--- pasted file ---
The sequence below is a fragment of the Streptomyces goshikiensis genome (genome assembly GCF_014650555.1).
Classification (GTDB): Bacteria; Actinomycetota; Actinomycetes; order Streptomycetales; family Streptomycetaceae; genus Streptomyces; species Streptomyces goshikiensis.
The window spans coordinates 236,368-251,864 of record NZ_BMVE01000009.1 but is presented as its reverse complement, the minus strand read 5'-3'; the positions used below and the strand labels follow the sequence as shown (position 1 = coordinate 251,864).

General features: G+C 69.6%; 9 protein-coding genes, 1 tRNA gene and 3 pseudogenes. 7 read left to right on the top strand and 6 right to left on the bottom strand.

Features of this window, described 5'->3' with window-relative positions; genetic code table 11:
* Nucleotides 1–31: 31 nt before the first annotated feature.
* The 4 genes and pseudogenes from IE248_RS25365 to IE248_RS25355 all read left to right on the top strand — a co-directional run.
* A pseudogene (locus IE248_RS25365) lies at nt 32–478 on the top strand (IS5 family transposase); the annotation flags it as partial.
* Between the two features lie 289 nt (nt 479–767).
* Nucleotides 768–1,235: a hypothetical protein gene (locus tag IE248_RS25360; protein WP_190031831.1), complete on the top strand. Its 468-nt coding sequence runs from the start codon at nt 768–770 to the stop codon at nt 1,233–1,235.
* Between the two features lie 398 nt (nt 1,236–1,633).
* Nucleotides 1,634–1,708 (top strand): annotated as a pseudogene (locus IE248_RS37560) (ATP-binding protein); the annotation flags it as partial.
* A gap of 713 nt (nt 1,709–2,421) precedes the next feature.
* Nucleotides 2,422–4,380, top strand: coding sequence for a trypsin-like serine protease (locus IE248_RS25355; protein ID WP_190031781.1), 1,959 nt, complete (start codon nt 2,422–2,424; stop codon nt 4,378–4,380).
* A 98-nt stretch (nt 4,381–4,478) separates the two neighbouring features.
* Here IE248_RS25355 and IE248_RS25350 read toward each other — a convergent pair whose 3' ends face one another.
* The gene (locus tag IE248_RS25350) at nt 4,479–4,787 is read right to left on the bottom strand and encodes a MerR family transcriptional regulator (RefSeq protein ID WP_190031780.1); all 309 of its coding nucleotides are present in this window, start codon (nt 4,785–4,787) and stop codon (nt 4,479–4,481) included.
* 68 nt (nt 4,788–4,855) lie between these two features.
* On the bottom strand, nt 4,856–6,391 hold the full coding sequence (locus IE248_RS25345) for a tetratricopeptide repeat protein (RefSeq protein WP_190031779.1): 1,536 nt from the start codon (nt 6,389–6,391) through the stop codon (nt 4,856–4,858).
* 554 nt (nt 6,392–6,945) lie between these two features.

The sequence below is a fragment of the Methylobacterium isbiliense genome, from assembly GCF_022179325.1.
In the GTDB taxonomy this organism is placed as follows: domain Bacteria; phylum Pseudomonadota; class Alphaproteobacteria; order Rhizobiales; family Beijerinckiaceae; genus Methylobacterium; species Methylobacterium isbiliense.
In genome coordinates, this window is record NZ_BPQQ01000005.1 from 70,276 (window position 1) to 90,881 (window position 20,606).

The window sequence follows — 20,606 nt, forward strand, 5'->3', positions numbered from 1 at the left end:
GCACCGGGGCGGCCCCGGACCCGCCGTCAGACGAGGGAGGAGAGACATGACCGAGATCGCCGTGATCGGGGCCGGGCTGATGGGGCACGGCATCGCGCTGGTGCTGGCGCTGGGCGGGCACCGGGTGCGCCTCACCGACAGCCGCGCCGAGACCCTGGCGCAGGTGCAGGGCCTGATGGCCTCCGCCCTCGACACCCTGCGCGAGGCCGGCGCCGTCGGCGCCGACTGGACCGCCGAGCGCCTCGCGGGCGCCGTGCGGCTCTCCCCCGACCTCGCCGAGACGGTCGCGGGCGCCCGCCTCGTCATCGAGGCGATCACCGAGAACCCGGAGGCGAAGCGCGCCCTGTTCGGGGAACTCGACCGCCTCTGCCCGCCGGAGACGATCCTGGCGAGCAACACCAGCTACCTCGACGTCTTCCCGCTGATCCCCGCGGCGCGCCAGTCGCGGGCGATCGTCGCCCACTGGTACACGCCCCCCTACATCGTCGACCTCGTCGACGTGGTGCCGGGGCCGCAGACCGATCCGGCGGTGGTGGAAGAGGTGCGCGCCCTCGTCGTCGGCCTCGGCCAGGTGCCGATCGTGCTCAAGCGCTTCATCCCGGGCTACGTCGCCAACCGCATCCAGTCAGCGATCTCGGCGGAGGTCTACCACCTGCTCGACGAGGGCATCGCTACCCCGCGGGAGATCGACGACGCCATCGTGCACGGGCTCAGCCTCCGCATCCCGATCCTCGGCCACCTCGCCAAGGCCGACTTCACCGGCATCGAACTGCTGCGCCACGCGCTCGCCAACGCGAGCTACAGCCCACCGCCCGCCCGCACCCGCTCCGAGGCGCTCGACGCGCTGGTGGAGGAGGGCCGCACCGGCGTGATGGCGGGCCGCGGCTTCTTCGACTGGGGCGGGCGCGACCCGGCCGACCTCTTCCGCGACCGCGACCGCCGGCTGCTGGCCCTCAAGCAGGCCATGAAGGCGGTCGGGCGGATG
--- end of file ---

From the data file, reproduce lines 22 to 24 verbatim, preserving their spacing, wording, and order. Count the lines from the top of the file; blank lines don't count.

In the GTDB taxonomy this organism is placed as follows: domain Bacteria; phylum Pseudomonadota; class Alphaproteobacteria; order Rhizobiales; family Beijerinckiaceae; genus Methylobacterium; species Methylobacterium isbiliense.
In genome coordinates, this window is record NZ_BPQQ01000005.1 from 70,276 (window position 1) to 90,881 (window position 20,606).

The window sequence follows — 20,606 nt, forward strand, 5'->3', positions numbered from 1 at the left end: